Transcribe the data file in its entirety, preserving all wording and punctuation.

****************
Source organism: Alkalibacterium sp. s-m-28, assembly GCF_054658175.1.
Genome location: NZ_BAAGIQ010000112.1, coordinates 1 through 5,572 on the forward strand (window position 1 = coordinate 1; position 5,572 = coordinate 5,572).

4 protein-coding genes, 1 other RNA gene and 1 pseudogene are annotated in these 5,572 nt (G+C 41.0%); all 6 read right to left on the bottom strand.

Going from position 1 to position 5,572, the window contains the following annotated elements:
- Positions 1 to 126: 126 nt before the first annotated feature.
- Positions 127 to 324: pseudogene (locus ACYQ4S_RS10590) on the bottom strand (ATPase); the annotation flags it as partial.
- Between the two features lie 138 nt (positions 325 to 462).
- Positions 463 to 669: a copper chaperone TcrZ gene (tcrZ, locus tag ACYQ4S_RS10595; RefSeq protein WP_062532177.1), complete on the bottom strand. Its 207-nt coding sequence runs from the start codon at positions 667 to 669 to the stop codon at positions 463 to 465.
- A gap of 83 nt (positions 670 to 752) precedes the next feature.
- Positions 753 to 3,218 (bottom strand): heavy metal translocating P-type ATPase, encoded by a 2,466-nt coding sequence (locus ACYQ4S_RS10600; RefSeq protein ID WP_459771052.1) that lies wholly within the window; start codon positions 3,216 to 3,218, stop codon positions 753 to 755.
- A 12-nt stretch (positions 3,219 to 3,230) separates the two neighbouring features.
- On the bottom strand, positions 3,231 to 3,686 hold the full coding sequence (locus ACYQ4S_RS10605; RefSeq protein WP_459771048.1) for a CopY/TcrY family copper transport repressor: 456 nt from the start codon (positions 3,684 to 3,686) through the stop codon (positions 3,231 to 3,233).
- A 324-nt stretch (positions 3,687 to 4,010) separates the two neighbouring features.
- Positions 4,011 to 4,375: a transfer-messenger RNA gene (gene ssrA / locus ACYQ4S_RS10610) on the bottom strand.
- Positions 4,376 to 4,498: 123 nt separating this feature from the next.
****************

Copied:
Source organism: Alkalibacterium sp. s-m-28, assembly GCF_054658175.1.
Genome location: NZ_BAAGIQ010000112.1, coordinates 1 through 5,572 on the forward strand (window position 1 = coordinate 1; position 5,572 = coordinate 5,572).

4 protein-coding genes, 1 other RNA gene and 1 pseudogene are annotated in these 5,572 nt (G+C 41.0%); all 6 read right to left on the bottom strand.

Going from position 1 to position 5,572, the window contains the following annotated elements:
- Positions 1 to 126: 126 nt before the first annotated feature.
- Positions 127 to 324: pseudogene (locus ACYQ4S_RS10590) on the bottom strand (ATPase); the annotation flags it as partial.
- Between the two features lie 138 nt (positions 325 to 462).
- Positions 463 to 669: a copper chaperone TcrZ gene (tcrZ, locus tag ACYQ4S_RS10595; RefSeq protein WP_062532177.1), complete on the bottom strand. Its 207-nt coding sequence runs from the start codon at positions 667 to 669 to the stop codon at positions 463 to 465.
- A gap of 83 nt (positions 670 to 752) precedes the next feature.
- Positions 753 to 3,218 (bottom strand): heavy metal translocating P-type ATPase, encoded by a 2,466-nt coding sequence (locus ACYQ4S_RS10600; RefSeq protein ID WP_459771052.1) that lies wholly within the window; start codon positions 3,216 to 3,218, stop codon positions 753 to 755.
- A 12-nt stretch (positions 3,219 to 3,230) separates the two neighbouring features.
- On the bottom strand, positions 3,231 to 3,686 hold the full coding sequence (locus ACYQ4S_RS10605; RefSeq protein WP_459771048.1) for a CopY/TcrY family copper transport repressor: 456 nt from the start codon (positions 3,684 to 3,686) through the stop codon (positions 3,231 to 3,233).
- A 324-nt stretch (positions 3,687 to 4,010) separates the two neighbouring features.
- Positions 4,011 to 4,375: a transfer-messenger RNA gene (gene ssrA / locus ACYQ4S_RS10610) on the bottom strand.
- Positions 4,376 to 4,498: 123 nt separating this feature from the next.